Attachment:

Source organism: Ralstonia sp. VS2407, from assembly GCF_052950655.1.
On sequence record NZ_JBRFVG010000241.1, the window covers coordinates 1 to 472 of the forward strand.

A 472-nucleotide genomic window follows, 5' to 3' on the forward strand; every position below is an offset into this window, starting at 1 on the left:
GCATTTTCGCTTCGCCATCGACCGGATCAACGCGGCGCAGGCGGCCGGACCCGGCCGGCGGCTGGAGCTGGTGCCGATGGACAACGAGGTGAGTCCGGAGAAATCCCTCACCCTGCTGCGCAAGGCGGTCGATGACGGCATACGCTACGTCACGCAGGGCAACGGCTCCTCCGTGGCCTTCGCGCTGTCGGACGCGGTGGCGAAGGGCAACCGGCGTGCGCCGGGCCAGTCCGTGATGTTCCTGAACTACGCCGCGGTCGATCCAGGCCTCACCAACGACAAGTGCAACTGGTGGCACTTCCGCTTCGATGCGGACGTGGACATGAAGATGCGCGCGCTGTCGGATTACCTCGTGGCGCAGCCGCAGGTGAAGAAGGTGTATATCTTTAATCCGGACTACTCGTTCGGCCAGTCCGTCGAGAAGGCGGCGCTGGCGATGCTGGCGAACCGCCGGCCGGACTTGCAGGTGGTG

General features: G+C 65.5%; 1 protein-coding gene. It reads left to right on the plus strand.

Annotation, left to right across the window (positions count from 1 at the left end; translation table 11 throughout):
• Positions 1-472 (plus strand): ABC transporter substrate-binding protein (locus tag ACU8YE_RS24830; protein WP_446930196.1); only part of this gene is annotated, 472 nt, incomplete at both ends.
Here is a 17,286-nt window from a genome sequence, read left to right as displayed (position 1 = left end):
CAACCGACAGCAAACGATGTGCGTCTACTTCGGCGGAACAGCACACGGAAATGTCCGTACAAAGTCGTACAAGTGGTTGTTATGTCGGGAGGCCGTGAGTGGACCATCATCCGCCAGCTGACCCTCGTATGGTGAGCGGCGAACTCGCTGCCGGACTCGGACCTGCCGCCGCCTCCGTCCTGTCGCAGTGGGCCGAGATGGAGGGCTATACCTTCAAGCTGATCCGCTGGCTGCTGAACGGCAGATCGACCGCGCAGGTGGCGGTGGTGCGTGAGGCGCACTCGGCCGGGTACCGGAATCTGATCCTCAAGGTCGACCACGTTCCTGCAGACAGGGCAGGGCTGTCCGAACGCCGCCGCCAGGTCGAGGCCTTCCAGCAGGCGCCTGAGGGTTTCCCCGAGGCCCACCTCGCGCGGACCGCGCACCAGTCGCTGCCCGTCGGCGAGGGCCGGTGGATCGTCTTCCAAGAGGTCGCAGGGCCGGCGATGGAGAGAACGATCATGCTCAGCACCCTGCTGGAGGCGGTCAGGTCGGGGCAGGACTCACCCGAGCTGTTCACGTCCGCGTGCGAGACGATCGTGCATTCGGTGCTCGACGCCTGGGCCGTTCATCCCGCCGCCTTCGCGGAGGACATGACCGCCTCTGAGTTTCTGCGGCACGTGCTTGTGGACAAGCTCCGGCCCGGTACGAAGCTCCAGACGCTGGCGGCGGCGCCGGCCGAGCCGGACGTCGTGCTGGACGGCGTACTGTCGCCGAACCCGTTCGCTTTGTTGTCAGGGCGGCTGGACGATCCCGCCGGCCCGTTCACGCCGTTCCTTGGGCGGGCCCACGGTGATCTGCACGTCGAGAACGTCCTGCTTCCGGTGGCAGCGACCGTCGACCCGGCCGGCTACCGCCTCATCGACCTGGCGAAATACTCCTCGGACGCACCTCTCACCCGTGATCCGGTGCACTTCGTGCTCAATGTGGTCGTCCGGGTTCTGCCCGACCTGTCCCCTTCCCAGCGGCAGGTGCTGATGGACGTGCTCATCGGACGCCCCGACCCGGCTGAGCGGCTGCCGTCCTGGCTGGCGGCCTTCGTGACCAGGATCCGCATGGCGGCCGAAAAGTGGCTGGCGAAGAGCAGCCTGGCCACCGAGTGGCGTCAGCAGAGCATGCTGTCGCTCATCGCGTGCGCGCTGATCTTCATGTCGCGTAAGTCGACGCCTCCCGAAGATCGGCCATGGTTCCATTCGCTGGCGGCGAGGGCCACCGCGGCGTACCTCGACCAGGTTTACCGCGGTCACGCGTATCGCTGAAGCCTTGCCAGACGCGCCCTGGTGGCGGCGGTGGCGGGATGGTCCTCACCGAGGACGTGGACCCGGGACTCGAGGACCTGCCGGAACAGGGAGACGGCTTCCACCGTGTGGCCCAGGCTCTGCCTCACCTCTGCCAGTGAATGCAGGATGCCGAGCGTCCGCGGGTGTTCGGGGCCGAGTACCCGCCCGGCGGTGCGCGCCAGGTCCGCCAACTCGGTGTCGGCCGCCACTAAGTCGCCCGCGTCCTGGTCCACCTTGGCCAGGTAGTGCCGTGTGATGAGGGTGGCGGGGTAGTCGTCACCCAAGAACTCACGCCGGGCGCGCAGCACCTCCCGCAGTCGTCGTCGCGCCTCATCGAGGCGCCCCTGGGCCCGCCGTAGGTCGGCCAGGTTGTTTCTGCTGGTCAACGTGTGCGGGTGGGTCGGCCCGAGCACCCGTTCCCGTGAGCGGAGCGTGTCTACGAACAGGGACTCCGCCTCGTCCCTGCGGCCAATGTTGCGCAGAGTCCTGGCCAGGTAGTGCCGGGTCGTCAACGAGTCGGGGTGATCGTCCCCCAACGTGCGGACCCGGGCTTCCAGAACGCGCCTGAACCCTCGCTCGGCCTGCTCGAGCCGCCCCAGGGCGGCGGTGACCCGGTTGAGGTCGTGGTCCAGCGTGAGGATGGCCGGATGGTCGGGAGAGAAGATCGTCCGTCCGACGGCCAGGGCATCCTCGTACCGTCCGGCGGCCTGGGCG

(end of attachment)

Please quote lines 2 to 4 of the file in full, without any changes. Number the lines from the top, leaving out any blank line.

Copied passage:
On sequence record NZ_JBRFVG010000241.1, the window covers coordinates 1 to 472 of the forward strand.

A 472-nucleotide genomic window follows, 5' to 3' on the forward strand; every position below is an offset into this window, starting at 1 on the left:
GCATTTTCGCTTCGCCATCGACCGGATCAACGCGGCGCAGGCGGCCGGACCCGGCCGGCGGCTGGAGCTGGTGCCGATGGACAACGAGGTGAGTCCGGAGAAATCCCTCACCCTGCTGCGCAAGGCGGTCGATGACGGCATACGCTACGTCACGCAGGGCAACGGCTCCTCCGTGGCCTTCGCGCTGTCGGACGCGGTGGCGAAGGGCAACCGGCGTGCGCCGGGCCAGTCCGTGATGTTCCTGAACTACGCCGCGGTCGATCCAGGCCTCACCAACGACAAGTGCAACTGGTGGCACTTCCGCTTCGATGCGGACGTGGACATGAAGATGCGCGCGCTGTCGGATTACCTCGTGGCGCAGCCGCAGGTGAAGAAGGTGTATATCTTTAATCCGGACTACTCGTTCGGCCAGTCCGTCGAGAAGGCGGCGCTGGCGATGCTGGCGAACCGCCGGCCGGACTTGCAGGTGGTG